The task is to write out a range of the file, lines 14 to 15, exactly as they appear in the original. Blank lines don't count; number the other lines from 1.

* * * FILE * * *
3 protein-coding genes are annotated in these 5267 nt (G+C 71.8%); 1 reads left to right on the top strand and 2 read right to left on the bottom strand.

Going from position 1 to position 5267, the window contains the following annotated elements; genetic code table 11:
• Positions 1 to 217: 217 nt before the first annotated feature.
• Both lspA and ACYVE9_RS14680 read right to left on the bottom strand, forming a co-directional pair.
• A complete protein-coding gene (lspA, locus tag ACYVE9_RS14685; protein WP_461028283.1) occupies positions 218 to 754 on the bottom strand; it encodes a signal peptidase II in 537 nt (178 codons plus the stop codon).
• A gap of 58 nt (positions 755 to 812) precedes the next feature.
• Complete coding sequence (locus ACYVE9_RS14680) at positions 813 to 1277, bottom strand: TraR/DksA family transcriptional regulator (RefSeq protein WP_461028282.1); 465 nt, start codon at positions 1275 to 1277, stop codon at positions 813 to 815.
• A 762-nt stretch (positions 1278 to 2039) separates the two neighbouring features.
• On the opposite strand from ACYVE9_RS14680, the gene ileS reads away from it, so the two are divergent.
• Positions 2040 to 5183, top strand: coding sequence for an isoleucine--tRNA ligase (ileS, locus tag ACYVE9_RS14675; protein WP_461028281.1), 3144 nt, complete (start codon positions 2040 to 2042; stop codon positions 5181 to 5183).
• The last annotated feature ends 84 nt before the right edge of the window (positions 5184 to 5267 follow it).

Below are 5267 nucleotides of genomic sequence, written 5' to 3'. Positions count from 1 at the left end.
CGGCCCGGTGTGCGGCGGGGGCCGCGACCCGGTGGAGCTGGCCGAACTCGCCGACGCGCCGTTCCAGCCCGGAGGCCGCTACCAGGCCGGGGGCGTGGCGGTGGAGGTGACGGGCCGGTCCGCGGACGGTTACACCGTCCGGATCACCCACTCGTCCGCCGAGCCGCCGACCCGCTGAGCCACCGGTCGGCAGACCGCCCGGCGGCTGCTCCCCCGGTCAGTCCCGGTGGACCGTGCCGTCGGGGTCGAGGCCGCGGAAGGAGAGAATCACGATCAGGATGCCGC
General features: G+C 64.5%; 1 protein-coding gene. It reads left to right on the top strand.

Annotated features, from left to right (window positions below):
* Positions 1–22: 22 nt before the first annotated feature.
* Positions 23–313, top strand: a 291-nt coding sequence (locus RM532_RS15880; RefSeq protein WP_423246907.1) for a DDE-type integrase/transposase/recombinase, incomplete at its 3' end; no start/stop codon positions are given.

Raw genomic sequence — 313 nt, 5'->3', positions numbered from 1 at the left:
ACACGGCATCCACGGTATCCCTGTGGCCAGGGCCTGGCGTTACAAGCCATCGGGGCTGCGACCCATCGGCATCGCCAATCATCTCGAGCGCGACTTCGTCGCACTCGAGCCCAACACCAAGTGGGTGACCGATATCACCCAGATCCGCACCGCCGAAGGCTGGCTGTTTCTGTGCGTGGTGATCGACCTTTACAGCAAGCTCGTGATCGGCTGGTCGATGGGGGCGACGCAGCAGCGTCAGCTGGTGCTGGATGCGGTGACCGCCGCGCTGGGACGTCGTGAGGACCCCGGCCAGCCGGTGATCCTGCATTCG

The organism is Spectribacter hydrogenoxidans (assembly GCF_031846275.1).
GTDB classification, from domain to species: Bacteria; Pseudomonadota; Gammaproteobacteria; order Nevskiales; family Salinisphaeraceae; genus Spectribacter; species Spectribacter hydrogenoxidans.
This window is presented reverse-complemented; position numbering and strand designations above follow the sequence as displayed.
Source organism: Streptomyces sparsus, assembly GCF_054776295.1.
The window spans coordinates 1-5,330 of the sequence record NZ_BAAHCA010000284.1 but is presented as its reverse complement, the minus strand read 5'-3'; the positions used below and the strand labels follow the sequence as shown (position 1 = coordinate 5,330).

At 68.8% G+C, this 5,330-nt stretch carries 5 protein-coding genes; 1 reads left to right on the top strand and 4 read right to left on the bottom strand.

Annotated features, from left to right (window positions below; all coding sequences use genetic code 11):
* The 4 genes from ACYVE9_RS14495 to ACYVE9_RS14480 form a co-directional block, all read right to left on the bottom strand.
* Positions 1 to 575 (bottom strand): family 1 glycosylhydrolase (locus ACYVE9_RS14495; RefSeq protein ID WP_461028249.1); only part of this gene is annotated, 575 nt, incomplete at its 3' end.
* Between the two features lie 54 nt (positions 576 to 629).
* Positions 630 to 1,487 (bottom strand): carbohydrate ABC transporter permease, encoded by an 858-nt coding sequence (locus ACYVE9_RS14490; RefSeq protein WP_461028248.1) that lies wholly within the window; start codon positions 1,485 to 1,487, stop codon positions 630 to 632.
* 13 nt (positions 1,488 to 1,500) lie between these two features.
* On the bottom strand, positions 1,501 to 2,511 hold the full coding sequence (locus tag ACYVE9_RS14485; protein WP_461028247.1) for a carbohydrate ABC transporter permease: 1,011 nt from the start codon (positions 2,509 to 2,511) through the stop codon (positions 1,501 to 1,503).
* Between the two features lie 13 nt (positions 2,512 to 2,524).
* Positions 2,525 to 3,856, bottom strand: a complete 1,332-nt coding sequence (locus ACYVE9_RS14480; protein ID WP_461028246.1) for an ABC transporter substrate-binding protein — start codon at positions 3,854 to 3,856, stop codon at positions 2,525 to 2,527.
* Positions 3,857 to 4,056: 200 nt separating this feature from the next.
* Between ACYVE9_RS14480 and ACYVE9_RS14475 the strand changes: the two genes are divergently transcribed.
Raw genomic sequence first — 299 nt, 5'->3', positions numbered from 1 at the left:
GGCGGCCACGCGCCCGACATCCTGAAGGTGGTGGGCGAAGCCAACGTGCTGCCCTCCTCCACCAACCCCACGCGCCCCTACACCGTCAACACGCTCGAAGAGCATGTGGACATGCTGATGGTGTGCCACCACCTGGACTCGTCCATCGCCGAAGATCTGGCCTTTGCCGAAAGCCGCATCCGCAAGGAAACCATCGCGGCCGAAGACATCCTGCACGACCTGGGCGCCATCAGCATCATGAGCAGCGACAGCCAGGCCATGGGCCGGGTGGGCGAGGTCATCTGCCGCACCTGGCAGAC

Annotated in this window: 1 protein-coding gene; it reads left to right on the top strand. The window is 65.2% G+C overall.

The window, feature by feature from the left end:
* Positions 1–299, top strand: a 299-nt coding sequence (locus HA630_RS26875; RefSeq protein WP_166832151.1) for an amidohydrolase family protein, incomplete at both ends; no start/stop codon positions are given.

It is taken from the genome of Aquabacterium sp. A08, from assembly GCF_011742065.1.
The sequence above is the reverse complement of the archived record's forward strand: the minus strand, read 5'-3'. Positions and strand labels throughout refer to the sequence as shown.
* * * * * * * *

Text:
General features: G+C 64.5%; 1 protein-coding gene. It reads left to right on the top strand.

Annotated features, from left to right (window positions below):